One commonly thinks of the above situation with respect to the plaintiff’s side of the lawsuit, as with civil rights cases or claims under the California Fair Employment and Housing Act (Gov. Code, § 12900 et seq.), but the same concerns apply on the defense side.  Certain statutes contain bilateral attorney fee provisions (e.g., Civil Code § 1717), and other statutes provide for fees incurred in a defensive posture (e.g., the anti-SLAPP statute [C.C.P. § 426.16(c)].)  In either context, strict compliance with rule 3-300’s disclosure requirements are a minimum for making the fee arrangement enforceable and ethical.  Such disclosure:

  1. should include a discussion that the lawyer may attempt to override the client's desire to settle the case by accepting the relief requested, if the settlement offer depends upon a waiver of some or all of the attorney's fees, and that the lawyer's right to do so may not be enforceable;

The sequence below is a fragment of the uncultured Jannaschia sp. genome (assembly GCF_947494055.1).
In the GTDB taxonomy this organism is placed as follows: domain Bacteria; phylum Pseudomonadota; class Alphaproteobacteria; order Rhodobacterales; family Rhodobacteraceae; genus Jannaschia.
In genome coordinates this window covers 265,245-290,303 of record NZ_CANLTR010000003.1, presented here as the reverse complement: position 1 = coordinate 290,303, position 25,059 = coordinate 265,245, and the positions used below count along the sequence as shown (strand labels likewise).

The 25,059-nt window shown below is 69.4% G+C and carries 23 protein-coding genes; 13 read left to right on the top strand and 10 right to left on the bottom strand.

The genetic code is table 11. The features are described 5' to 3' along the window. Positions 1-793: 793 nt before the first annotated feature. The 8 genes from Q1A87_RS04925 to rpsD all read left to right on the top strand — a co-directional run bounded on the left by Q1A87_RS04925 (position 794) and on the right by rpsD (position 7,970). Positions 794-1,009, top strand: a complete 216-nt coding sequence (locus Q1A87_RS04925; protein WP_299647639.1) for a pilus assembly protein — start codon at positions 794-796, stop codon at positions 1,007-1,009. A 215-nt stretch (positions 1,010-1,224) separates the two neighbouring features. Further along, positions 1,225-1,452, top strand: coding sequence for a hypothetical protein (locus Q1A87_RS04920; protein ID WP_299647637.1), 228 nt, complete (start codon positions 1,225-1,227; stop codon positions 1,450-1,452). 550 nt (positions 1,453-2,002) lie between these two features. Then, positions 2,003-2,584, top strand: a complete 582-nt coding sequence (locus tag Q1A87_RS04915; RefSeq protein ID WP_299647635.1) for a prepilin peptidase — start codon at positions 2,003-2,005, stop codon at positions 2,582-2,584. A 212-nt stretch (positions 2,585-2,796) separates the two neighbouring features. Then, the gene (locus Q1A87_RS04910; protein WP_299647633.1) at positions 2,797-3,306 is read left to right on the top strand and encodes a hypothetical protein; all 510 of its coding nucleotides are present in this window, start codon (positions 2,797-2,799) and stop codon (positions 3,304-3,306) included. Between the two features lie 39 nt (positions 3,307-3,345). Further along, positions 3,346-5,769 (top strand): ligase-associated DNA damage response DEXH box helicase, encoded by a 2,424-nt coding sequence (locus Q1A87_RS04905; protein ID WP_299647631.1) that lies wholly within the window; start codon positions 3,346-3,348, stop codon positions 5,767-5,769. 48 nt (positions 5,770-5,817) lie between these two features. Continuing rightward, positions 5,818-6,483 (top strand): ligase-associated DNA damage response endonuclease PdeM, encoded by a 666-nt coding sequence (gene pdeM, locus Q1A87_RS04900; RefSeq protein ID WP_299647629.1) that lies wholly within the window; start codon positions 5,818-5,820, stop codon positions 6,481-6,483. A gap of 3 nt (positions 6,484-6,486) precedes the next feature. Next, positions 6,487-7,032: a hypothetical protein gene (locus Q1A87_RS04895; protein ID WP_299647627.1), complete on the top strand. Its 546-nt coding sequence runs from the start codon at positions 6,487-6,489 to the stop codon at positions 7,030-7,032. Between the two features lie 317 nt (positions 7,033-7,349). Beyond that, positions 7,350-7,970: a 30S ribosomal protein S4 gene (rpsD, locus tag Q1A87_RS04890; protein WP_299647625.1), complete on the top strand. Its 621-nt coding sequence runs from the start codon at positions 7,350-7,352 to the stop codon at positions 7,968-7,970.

2. client must be informed that the opposing party may offer the full relief requested in exchange for a waiver of attorney's fees and that, in this event, the attorney's interest and the client's interest in settling the case would differ, with the possible result that the attorney must withdraw.

If/when the settlement offer calling for waiver of fees is made, the attorney:

  1. must promptly and fully inform the client of all settlement offers;
  2. must not only advise the client of all terms of the offer, but should also remind the client that the attorney "owns" the right to attorney's fees, and advise the client that he or she has the right to consult with independent counsel regarding the settlement offer.  (Rule 3-310(A) and (B)(4) impose this requirement of additional disclosure, as the attorney has acquired an interest in the subject matter of the representation); and
  3. in the event of a disagreement between client and attorney as to whether or not a settlement offer should be accepted, the attorney may be forced to withdraw from representation. (See rule 3-700(B)(2) [mandatory withdrawal when member knows or should know that continued employment will result in violation of the rules] and rule 3-700(C)(1)(f) [permissive withdrawal where client breaches agreement as to fees].)